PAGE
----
Board approves critical electrical upgrades, baking and pastry arts certificate
The University of Alaska Board of Regents Feb. 16, 2012, approved the next phase of critical electrical upgrades at the Fairbanks campus—an ongoing project that improves a number of issues with the 50-year-old distribution system.
The project’s second phase, at $24.2 million, is funded by a mixture of previously approved bonding as well as deferred maintenance money Gov. Sean Parnell has included in his FY13 capital budget. The project includes improvements to the voltage distribution system at UAF such as replacing aged transformers, installing a high-voltage cable and underground storage to house new high-voltage switches. All of the improvements will be compatible with a replacement heat and power plant in the future.
The first phase, which is nearing completion, included moving the main electrical switching gear out of the heat and power plant, upgrading the connection to the electrical grid and increasing the system’s voltage and distribution capacity. All of the changes follow a plan mapped out after a near failure of the plant in the late 1990s, which made it clear the electrical switches must be moved out of the main building in the event of a steam leak.
The board also approved a certificate in baking and pastry arts, a reconfiguration of an earlier certificate in culinary arts that featured one of three concentrations: culinary arts, baking and pastry and cooking. The UAF faculty recommended eliminating the concentrations, leaving a single certificate in culinary arts. A student now interested in such skills will be able to earn a certificate in either culinary arts or baking and pastry. The training earned through the certificate program would apply directly toward a two-year associate degree if the student desires to continue with their education.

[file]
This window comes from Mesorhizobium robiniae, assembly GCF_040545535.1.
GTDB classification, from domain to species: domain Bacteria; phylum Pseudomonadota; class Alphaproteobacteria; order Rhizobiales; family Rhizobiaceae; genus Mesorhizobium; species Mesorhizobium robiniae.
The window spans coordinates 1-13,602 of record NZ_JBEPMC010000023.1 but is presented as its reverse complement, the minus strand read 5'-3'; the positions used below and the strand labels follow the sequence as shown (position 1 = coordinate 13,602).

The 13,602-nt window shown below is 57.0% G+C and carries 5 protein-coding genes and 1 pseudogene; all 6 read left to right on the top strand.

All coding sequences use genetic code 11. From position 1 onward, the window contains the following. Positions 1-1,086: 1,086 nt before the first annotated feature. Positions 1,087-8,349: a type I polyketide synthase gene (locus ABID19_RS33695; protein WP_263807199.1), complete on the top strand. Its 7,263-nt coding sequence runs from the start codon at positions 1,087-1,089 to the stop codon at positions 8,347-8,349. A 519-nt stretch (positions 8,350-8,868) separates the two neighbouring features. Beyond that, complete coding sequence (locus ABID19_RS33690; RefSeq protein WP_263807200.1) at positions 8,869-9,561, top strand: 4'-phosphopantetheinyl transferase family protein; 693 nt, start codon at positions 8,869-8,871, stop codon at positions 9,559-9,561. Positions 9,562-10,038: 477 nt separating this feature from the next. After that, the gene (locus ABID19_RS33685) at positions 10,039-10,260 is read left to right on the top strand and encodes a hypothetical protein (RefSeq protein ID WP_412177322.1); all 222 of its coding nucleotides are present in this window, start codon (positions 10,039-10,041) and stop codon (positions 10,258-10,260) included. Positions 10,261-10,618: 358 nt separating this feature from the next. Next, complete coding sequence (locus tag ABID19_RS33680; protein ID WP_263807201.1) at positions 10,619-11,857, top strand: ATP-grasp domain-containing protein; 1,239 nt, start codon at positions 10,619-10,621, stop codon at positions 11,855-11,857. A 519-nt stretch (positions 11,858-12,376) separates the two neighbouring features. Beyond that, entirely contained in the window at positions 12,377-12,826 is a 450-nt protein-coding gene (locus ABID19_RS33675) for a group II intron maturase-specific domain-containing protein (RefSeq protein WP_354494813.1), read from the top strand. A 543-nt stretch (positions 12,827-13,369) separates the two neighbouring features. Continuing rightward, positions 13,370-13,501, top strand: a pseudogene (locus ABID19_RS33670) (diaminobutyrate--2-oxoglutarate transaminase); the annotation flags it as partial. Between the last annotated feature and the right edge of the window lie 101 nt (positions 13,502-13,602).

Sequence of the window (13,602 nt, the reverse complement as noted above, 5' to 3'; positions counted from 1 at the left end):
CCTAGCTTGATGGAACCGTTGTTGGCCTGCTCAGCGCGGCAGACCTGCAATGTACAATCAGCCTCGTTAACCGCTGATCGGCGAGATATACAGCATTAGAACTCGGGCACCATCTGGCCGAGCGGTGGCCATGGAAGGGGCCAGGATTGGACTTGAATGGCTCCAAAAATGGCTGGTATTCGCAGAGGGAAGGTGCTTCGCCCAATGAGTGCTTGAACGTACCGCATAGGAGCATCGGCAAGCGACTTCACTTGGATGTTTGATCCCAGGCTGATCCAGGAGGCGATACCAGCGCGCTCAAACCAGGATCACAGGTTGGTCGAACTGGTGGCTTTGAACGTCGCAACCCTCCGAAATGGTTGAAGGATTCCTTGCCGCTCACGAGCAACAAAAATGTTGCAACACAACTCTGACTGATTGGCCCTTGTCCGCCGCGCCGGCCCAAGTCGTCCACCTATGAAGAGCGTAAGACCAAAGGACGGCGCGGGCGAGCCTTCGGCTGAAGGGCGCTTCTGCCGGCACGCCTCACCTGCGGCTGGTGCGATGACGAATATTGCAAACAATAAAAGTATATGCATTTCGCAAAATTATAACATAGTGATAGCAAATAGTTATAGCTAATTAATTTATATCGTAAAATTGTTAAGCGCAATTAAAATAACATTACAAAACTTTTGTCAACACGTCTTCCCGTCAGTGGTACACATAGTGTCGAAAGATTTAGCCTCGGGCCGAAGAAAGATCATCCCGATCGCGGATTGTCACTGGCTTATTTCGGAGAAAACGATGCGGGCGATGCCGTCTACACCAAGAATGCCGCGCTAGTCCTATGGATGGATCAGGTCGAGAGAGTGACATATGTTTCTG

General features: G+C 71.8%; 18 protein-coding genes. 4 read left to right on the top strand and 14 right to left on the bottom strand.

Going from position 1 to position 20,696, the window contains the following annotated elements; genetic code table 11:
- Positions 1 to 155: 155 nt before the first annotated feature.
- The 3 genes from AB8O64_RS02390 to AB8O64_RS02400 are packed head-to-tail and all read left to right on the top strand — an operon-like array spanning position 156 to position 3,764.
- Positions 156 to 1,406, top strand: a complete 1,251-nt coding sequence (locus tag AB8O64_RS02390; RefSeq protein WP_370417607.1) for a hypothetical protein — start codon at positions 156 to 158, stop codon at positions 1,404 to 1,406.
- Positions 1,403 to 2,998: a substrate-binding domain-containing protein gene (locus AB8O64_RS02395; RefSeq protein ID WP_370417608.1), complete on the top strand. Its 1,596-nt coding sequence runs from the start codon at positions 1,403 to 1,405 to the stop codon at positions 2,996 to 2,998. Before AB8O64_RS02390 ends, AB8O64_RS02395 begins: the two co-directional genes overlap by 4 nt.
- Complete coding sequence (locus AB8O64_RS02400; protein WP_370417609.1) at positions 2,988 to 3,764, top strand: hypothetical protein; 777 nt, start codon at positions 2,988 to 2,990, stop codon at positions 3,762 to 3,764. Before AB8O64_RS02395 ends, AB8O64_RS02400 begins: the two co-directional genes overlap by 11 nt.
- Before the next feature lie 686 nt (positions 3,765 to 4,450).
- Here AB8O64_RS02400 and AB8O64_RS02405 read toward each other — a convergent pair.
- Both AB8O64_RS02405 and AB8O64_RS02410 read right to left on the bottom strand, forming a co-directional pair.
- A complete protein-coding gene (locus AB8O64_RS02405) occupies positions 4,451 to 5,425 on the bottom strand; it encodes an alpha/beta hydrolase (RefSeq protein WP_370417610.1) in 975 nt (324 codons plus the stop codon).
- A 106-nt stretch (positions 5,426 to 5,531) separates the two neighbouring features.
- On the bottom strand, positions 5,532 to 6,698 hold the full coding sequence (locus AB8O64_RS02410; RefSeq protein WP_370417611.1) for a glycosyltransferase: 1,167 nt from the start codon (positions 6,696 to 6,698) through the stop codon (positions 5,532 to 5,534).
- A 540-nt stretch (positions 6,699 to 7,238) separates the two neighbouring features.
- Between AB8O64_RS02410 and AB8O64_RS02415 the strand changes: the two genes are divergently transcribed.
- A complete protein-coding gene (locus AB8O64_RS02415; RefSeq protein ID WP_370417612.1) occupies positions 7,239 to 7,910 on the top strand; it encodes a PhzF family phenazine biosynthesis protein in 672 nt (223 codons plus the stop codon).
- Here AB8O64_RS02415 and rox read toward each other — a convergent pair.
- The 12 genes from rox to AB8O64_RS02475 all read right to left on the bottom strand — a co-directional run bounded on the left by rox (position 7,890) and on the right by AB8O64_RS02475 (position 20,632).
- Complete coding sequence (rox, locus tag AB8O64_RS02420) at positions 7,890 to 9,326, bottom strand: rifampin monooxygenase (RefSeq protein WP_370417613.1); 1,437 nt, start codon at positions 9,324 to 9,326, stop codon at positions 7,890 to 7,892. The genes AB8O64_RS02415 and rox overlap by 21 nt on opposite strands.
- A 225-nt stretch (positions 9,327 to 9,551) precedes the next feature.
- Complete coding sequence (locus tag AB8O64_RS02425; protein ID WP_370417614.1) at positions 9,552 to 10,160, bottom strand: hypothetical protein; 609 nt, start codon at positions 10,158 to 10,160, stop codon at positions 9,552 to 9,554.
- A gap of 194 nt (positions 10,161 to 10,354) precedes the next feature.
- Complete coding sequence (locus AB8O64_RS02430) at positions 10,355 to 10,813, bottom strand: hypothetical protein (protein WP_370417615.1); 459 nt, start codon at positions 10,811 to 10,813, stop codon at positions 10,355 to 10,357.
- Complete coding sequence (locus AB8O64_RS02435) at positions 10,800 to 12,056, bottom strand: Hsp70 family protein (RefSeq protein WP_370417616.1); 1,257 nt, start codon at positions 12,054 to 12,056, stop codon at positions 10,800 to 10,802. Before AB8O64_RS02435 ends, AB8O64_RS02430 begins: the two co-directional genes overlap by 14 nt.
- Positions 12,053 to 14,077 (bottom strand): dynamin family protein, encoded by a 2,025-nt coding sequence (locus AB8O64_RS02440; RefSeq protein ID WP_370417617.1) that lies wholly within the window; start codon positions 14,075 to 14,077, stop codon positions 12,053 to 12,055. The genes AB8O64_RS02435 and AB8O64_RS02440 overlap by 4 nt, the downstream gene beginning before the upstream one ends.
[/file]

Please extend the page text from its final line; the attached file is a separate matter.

Board members attended a ribbon cutting ceremony Feb. 15 to celebrate recently completed test labs for UAF’s Alaska Center for Energy and Power. ACEP is a four-year old entity that has already secured $18 million in externally funded energy research projects involving numerous private and public partners across the state. The new facility, located next to the heat and power plant, houses three established test beds for energy projects, including a hybrid application laboratory, a diesel engine test lab and a hydrokinetic energy research bay. Speakers at the ceremony included Chancellor Brian Rogers, Board Chair Pat Jacobson of Kodiak, Sen. Lesil McGuire of Anchorage, Doug Johnson of Ocean Renewable Power Co., David Lockard of the Alaska Energy Authority and ACEP Director Gwen Holdmann. The event was well attended by numerous UA researchers, elected officials, business owners and students—an indication of the high interest in collaborative energy research.
In other business, board members elected Regent Carl Marrs of Anchorage as the new vice-chair of the board, following the resignation of Regent Bob Martin of Juneau due to health reasons. Martin, a UAF alumnus, was beginning the last year of his eight-year term on the board. He recently notified the governor and UA officials that he feels he must step down. Gov. Parnell will appoint a new regent to serve the remainder of Martin’s term. Many regents spoke highly of Martin’s contributions to the University of Alaska, the Southeast Alaska region and the state as a whole.
Another agenda item included resolutions of appreciation for two longtime UA System staffers, Pat Ivey and Jeannie Phillips. Ivey is retiring after more than 36 years and Phillips has moved to a part-time position at UAF after 21 years at the System Office.
The meeting wrapped up early, allowing some members of the board to tour the Life Sciences Building at UAF, which is currently under construction.